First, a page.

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I have seen in some music theory books triads are called common triads or sometimes I see common chords. What does common exactly point to? Does common chord mean a complete chord? in that case do we have incomplete triads? if not what does "common" exactly mean for a triad?

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    When you say music theory books are these books related to a particular instrument (piano, guitar) or just music theory in general. To me a common chord in piano would be different than a common chord in guitar because some chords are very difficult to play on guitar but are easy on piano. Fingering on guitar varies greatly between chords where on piano the same basic hand position can play all of the major chords, all of the minor chords, all of the etc. chords just by moving the basic hand position to a different place on the keyboard. – Rockin Cowboy Aug 19 '18 at 16:33
  • @RockinCowboy, in this context, the meaning of common is not "commonplace." – jdjazz Aug 19 '18 at 18:13
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Your book may use 'common' to simply mean 'basic'. Maybe as a synonym for 'Primary triads', I IV and V, the 'three chord trick'. But 'common' is also used to describe chords that appear in two different keys. F major chord is 'common' to C major and Bb major. It can therefore be used as a stepping-stone when modulating from C major to Bb major.

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    Excellent point about potential different meanings of "common chord" Laurence. We don't know which "music theory books" the OP is referring to. – Rockin Cowboy Aug 19 '18 at 16:27
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    That book uses common triads when it's not a dim or aug triad. But still some online theory texts use common chord. – Arash Aug 24 '18 at 6:37
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There are three possible meanings. One is more colloquial (the one mentioned by Tim) and another is more technical (pointed out by Laurence).

The third meaning--which I think is most likely--hasn't been mentioned yet, so I'll put them all together in one place. In general, a "common chord" could mean:

  1. a commonly-used chord (given that the context is a music theory book, this usage seems unlikely)
  2. a chord that is shared between two different keys (Laurence gives a great example)
  3. a chord with a defined chord quality (major, minor, etc.)

To understand #3, we must look at the word chord itself. In one sense, a chord is any two notes played simultaneously. But in another sense, a chord is three notes with a defined chord quality (major, minor, etc.). This second term is also called a definite chord, a common chord, or even triad. The modification common triad is a bit redundant, since any triad will have a defined chord quality. However, the author is likely simply calling attention to the fact that any triad has a defined chord quality.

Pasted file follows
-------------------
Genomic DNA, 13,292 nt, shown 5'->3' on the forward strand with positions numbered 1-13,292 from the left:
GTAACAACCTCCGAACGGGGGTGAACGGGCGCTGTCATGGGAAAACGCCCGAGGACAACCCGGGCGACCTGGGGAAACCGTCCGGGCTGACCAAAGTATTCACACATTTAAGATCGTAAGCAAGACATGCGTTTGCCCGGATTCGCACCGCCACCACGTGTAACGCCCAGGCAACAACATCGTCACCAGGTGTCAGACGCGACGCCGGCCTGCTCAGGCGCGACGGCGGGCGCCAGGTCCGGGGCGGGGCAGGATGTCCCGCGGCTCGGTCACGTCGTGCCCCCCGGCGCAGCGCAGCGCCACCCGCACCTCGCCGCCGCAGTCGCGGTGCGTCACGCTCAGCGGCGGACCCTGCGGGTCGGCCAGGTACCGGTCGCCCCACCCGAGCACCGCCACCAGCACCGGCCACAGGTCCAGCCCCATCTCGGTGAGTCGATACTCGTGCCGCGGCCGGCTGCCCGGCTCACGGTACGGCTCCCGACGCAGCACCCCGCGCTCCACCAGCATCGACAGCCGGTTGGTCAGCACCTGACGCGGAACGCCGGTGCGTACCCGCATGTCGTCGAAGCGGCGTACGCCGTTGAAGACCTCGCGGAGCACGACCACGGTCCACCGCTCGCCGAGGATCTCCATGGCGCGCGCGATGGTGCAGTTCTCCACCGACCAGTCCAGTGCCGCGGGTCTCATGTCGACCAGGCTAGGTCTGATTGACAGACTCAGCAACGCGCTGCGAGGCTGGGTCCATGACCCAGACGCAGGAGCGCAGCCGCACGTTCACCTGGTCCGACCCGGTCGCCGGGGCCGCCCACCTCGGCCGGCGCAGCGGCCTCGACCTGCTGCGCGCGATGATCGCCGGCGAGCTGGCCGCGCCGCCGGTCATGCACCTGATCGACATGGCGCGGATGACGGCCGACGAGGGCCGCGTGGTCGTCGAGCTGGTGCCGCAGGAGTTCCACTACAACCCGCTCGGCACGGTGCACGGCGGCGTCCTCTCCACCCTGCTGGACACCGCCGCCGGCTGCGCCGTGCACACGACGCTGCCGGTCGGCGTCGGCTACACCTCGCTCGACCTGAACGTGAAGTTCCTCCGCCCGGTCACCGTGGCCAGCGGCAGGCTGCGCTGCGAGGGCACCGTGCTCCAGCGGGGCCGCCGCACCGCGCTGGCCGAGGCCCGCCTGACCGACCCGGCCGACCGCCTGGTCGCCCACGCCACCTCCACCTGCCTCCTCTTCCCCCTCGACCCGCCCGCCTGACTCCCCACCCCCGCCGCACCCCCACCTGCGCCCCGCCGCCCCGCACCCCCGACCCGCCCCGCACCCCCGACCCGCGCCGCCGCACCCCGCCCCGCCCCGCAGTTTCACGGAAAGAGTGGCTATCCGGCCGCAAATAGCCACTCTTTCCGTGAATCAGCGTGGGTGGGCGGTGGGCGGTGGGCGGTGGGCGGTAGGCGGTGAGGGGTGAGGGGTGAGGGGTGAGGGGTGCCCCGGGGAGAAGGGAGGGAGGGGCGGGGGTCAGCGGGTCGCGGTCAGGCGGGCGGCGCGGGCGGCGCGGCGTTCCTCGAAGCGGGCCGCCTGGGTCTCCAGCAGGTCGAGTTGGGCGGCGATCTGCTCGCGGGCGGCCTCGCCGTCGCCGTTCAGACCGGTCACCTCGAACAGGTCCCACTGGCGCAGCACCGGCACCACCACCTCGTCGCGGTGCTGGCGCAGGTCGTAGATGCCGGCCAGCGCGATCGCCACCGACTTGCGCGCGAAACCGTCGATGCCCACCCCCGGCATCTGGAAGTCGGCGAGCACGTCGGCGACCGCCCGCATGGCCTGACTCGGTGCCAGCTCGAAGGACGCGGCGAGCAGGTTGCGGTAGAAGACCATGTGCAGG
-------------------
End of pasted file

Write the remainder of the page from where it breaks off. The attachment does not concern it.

I don't know of a term for the "opposite" of this, but we might call it an indefinite chord: for example, a chord with only two notes does not have a defined quality (major, minor, etc.).

  • Whilst convinced that two notes constitute a chord, two notes can produce a major or minor sound. Trouble is, those two which produce a minor sound could be construed to be part of a dominant seventh chord ! Do you agree that a common chord triad must have 'stacked thirds' to comply? And something like a sus chord - still a three note chord - isn't called a triad? – Tim Aug 20 '18 at 8:07
  • @Tim, yes! Everything you've written is exactly as I understand it too! – jdjazz Aug 21 '18 at 0:58
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Common here means most used. A triad consists of three notes (tri) and the common ones use root, third and fifth. In C, it's C E G; in Cm it's C Eb G. Another way to look at it is a pile of thirds - C>E is a third, and E>G is too.

There are other three note chords, such as sus chords, as in C sus 4, where the 3rd is replaced by a 4th. Not so common, and not 'stacked thirds'.

Can't imagine what an 'incomplete triad' might be! Possibly what guitarists call a power chord (5th)..?!

EDIT: Checking in my 'bible', the following is stated: triad= 3 note chord with root, third and fifth. Common chord = triad with perfect fifth. Major common chord = common chord with maj.3rd. Minor common chord = common chord with min.3rd. Aug.triad = 1, M3,#5, Dim. triad = 1, M3, b5.Those last two don't particularly apply to the question, but are still triads. No mention of 'common triads'...

  • In one text the writer puts common triads against the dim and aug triads. Refering to your bible common triad must have a perfect fifth, so aug and dim can not be a common triad, and because aug and dim are not used as much as others maybe common means "usual" or "ordinary" triads, that's how I understood so far. – Arash Aug 24 '18 at 6:31
  • Let's have the publication that quotes this, and we'll do a bit more research. – Tim Aug 24 '18 at 6:35
  • The book "Harmony for computer musicians" by Micheal Hewitt, uses common triads frequently. About common chords, I've seen it mostly on online texts, I don't remember a special book to refer. – Arash Aug 24 '18 at 6:44

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